We often get asked which of the Talent Dynamics profiles are the best leaders. On the surface the answer might seem very easy. Of course, the Supporters. Given their people focus, blaze energy, and extroverted action dynamics, Supporters are best at leading teams and organisations as they bring others together and motivate them to be their best naturally building collaboration, trust and loyalty critical for sustained high performance.
High profile Supporters, such as GE’s Jack Walsh, eBay’s Meg Whitman or Microsoft’s Steve Balmer, have shown how much they can accomplish if they put their talent at work.
This natural talent, however, doesn’t give Supporters a monopoly on leadership. Everyone can be a leader. Businesses are complex ecosystems and different talents come handy at different times and in different situations. All profiles can bring a valuable perspective and energy that can be used to build performance and increase flow depending on the teams focus, task at hand, nature and stage of business or season of the economic cycle.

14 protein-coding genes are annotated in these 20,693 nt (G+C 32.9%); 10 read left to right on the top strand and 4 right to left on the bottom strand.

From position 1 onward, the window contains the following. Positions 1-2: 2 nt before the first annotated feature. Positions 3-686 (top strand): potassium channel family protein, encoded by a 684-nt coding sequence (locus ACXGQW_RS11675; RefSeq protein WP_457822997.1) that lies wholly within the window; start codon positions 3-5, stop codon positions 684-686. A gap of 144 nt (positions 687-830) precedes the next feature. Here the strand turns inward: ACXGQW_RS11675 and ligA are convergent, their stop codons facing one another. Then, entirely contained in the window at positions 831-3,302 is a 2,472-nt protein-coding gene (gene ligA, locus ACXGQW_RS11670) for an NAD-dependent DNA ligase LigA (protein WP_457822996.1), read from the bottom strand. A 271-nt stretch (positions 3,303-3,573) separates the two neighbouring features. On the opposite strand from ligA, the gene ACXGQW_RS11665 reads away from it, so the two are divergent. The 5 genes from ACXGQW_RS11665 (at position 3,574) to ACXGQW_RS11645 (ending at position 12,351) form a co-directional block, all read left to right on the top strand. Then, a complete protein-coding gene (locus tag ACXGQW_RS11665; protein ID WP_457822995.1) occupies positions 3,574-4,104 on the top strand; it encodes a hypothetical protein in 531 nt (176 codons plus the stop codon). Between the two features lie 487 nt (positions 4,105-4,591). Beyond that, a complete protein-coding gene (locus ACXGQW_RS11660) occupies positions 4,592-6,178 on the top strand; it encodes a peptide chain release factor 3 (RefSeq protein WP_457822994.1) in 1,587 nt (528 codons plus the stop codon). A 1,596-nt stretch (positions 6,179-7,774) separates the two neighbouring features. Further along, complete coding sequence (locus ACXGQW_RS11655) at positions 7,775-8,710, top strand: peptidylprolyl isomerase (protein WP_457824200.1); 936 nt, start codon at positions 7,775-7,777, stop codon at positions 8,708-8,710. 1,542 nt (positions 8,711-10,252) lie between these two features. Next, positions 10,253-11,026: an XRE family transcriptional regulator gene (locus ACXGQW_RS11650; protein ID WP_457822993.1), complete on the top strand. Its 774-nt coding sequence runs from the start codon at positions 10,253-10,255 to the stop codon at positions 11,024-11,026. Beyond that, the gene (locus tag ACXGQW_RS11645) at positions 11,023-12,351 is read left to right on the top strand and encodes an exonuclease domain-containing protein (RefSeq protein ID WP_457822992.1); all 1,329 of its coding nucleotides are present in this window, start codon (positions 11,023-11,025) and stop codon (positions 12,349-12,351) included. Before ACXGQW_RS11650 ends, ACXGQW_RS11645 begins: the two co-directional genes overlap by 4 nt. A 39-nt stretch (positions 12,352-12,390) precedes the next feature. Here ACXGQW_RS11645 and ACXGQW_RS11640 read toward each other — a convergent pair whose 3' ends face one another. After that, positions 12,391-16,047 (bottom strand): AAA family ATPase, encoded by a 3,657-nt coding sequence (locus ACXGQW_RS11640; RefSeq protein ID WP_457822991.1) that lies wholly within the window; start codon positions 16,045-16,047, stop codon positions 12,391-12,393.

Let me give you a few ideas about how to make the best use of the leadership potential of the other seven profiles (apart from the Supporter) in the team or businesses context.
Creators might not be the best people-people or data-driven analysts, but they lead best by setting the vision and a high standard to reach for. Being task focused to start things they lead others to reach their goals. They are best at the helm of new projects and initiatives, thinking out of the box and out of the ordinary. They are the best initiators and pioneers.